“Now that we’ve seen Iran play twice, do we really know what their strengths and weaknesses are? Or is this a very small example?” — @jshecket

The sample size available on Iran in this tournament is very small and varied: a 6-2 defeat in which they were beaten by England (who scored with almost all their chances) and a 2-0 win against Wales in which it was regrouped. Iran improved from the start and benefited from the addition of Sardar Azmoun. Their coach, Carlos Queiroz, has become a park-bus specialist in recent years, even when he coached Mohamed Salah’s Egypt during the World Cup qualifiers. But what they need against the US is a tie, so I don’t expect them to play with any kind of compromise. Also, I don’t think I would say they are a master class defensive team, so there will be opportunities for the US to create scoring chances.

“What do you think US Soccer should do at the youth level to start promoting the No. 9?” — @thomastortora1

The truth is that almost every country is having a hard time developing elite centers these days. There are fewer of them in world football than there used to be, just as there are fewer elite-level centre-backs in today’s game. I remember a year ago during the World Cup qualifiers when we saw Ricardo Pepi score and wondering if the US had finally found a world number 9. Pepi isn’t here – but that’s a big question. Goal scoring is the hardest thing in sports.

“If it was possible to put the controversy aside, how did Qatar host this World Cup for the fans, players and media?” — @GalaxyDude96

It is really impossible to leave human rights aside, but I will answer your question. Security guards are oppressive in terms of harassing people with colorful shirts and symbols and confiscating signs from Iranian women’s rights protesters. Everything is bad, obviously. From an organizational perspective, things have gone very well. Logistics are easier when the World Cup is basically in one city and you don’t have to fly from place to place. Not having beer or wine in our private residence is a bummer, but I respect the laws here and occasionally have a drink when I go to a hotel restaurant or bar that has one. I feel safe here, that’s good.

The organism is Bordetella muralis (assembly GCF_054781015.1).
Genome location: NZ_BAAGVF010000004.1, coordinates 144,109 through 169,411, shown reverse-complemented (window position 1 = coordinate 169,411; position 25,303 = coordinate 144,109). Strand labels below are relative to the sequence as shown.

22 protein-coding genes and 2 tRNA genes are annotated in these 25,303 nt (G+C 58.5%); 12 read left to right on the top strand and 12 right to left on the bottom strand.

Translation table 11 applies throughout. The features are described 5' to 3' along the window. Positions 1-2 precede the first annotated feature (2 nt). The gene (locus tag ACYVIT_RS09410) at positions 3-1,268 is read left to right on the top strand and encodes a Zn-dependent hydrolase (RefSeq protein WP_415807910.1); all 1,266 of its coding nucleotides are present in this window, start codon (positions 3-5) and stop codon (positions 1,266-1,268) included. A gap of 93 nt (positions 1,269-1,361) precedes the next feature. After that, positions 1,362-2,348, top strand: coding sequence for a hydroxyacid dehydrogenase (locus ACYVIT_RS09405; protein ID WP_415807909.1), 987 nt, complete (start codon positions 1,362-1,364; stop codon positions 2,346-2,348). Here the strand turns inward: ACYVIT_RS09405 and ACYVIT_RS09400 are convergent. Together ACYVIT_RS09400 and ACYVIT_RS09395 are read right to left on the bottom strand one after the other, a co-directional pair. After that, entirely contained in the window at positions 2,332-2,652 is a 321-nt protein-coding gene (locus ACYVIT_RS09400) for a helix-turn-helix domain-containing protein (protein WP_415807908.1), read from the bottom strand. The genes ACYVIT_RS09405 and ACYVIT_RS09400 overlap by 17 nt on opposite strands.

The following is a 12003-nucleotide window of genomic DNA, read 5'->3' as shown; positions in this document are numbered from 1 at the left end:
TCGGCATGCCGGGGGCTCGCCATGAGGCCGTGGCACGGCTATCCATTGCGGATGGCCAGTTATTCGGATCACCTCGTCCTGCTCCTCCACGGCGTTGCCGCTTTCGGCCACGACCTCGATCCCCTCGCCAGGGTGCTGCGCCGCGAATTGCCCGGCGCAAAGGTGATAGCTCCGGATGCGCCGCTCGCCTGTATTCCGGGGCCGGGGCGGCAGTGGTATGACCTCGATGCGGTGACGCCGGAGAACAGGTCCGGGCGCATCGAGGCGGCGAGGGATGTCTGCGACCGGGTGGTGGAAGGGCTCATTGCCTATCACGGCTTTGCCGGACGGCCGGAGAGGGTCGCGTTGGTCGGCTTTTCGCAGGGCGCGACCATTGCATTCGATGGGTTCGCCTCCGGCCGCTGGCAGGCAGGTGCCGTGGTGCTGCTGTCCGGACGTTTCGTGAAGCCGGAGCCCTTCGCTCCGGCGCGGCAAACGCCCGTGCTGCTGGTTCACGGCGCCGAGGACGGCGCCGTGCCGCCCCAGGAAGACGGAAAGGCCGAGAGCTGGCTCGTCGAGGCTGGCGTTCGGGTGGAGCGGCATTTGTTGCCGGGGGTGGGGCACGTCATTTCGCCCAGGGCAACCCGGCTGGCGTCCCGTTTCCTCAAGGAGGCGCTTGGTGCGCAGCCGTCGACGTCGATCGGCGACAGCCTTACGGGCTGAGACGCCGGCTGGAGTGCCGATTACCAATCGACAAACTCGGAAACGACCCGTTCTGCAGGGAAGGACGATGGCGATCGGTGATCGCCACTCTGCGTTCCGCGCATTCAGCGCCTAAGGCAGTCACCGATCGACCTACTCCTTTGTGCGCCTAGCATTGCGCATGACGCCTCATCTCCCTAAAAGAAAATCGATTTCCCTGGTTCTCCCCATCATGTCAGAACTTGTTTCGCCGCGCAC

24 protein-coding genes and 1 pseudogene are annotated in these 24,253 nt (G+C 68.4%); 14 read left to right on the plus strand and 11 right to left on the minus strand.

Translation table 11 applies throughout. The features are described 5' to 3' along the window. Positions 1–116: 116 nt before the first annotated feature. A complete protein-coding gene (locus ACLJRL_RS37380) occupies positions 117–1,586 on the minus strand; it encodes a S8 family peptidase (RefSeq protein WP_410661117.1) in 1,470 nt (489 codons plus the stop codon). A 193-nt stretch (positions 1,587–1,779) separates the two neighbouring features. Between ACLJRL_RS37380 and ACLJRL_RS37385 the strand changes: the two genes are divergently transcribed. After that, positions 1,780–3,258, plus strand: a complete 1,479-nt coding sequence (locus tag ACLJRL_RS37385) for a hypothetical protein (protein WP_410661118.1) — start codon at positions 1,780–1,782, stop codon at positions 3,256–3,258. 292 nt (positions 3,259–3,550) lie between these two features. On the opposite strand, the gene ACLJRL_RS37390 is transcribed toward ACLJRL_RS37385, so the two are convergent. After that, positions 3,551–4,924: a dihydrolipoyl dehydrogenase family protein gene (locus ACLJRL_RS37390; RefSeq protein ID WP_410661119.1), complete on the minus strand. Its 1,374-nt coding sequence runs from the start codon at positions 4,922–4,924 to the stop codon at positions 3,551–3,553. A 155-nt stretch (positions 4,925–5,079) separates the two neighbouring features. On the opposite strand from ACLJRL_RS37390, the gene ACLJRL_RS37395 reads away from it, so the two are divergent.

“What do you think it will take for Berhalter to continue after this tournament? Is it enough to get out of the group or does he have to win a tie game? If he continues after the tournament is it a lock. team of the year Manage 2026 without qualification?” — @zach13090

My understanding was that the USA would need to advance to the knockout stages for Berhalter to have any chance of making the next round. i am pony he wants the job at home for the 2026 World Cup, though he hasn’t said so specifically. My personal feeling is that I am not a big fan of national team coaches having more than one cycle. If you look at history, teams tend to perform worse in the second round than in the first. But you want to make sure you have an update when you hire someone else. Since the USA does not have to qualify in 2026, whoever is the coach in 2023 determines who is in charge of the World Cup.

Thanks for reading, and enjoy the World Cup!

CBS Sports soccer analyst Grant Wahl is in Qatar covering the men’s eighth World Cup. He will write email columns for CBS after every USMNT group stage game. The rest of his writing, including magazine-style stories, interviews and breaking news, can be found at GrantWahl.com.